U.S. researchers have developed a dendrimer-based therapy that reduced brain inflammation and improved the motor function of newborn rabbits with cerebral palsy.1 The team now needs to determine the therapy's treatment window and its efficacy in the multiple types of cerebral palsy.

Cerebral palsy encompasses a group of disorders characterized by motor impairments that result from damage to the fetal or infant brain. The most common causes of the disease are intrauterine infection, prenatal hypoxia, trauma during delivery and premature birth.

Compared with the other causes, intrauterine infection is often associated with an exaggerated inflammatory response in which activation of microglia and astrocytes in the neonatal brain leads to very high levels of proinflammatory cytokines that cause brain injury before and after birth.2,3

The challenge is figuring out how to design an anti-inflammatory therapy that crosses the blood brain barrier (BBB) in sufficient quantities and localizes in activated microglia and astrocytes.

To tackle the task, the team turned to dendrimers, which are highly branched polymers that can be linked to small molecules and used as drug delivery vehicles. In prior work, the team showed that direct injection of dendrimers into the neonatal rabbit brain led to accumulation in activated microglia and astrocytes.4

The researchers wanted a systemic therapy, and thus they decided to link the dendrimer to a therapeutic and shuttle it across the BBB to treat disease following an i.v. injection.

The linker was a disulfide molecule, which is rapidly cleaved by glutathione in microglia and astrocytes. For the therapeutic, the researchers chose N-acetylcysteine (NAC), a generic anti-inflammatory marketed to treat acetaminophen-induced liver injury.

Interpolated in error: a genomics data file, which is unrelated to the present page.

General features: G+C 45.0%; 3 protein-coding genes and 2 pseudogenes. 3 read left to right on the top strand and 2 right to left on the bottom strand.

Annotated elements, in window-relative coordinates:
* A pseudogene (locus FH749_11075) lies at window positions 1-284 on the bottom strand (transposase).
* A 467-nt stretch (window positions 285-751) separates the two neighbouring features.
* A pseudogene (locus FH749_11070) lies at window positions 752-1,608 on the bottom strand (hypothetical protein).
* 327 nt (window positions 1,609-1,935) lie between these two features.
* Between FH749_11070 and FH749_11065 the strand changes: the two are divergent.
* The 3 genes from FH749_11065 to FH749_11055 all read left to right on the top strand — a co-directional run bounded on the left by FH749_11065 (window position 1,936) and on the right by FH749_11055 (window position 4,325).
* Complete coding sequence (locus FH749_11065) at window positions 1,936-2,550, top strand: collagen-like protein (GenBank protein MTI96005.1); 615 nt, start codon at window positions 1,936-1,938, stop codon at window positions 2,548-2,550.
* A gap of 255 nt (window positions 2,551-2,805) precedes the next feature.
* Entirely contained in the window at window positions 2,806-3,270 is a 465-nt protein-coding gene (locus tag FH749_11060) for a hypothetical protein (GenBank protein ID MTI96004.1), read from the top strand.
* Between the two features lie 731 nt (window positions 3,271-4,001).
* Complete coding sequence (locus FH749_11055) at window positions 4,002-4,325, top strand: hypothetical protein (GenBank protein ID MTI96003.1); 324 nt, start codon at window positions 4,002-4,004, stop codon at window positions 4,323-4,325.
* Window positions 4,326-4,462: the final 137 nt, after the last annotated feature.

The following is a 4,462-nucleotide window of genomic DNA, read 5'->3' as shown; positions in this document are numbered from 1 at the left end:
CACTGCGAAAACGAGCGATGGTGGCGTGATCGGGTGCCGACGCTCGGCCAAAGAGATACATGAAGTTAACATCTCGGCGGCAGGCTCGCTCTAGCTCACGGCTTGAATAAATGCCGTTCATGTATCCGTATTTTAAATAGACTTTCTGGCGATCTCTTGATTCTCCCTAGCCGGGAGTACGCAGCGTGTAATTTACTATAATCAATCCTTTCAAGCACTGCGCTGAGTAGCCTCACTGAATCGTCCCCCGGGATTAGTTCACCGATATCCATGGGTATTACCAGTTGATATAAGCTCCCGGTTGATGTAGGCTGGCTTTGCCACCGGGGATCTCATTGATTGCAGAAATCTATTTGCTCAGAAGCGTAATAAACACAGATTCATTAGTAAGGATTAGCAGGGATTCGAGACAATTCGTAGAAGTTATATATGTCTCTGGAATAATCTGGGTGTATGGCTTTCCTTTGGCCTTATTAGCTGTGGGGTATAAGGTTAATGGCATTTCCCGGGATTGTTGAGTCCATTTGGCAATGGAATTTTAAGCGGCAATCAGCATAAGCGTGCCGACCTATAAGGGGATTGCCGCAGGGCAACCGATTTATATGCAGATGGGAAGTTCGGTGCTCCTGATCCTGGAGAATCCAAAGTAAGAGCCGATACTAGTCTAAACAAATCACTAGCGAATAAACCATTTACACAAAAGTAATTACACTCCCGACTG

Intraperitoneal delivery of NAC has shown anti-inflammatory and neuroprotective effects in rodent models of perinatal brain injury, suggesting the compound can cross the BBB by itself.5,6

The open question was whether attaching NAC to a dendrimer would result in significantly higher efficacy compared with unconjugated NAC in the brain of a mammal with cerebral palsy.

Indeed, in a rabbit model of prenatal endotoxin-induced cerebral palsy,7,8 i.v. delivery of the dendrimer-NAC (D-NAC) conjugate within six hours of birth significantly increased motor function (p<0.001) and hind limb muscle tone (p<0.001) compared with injection of NAC or vehicle control.

In the brains of those rabbits, D-NAC significantly decreased the levels of molecular markers of oxidative injury (p<0.01), the activity of proinflammatory microglia (p<0.01) and neuronal cell loss (p<0.01) and increased myelination levels (p<0.05) compared with NAC or vehicle control.

In five-day-old brain sections stained for the proinflammatory marker complement receptor 3 (Cr3; Cd11b), D-NAC significantly lowered total microglia activation compared with NAC or vehicle (p<0.01).

The study was led by Rangaramanujam Kannan, professor of ophthalmology at The Johns Hopkins University School of Medicine, and Roberto Romero, chief of the Perinatology Research Branch and program director for Perinatal Research and Obstetrics at the National Institute of Child Health & Human Development.

Results were published in Science Translational Medicine.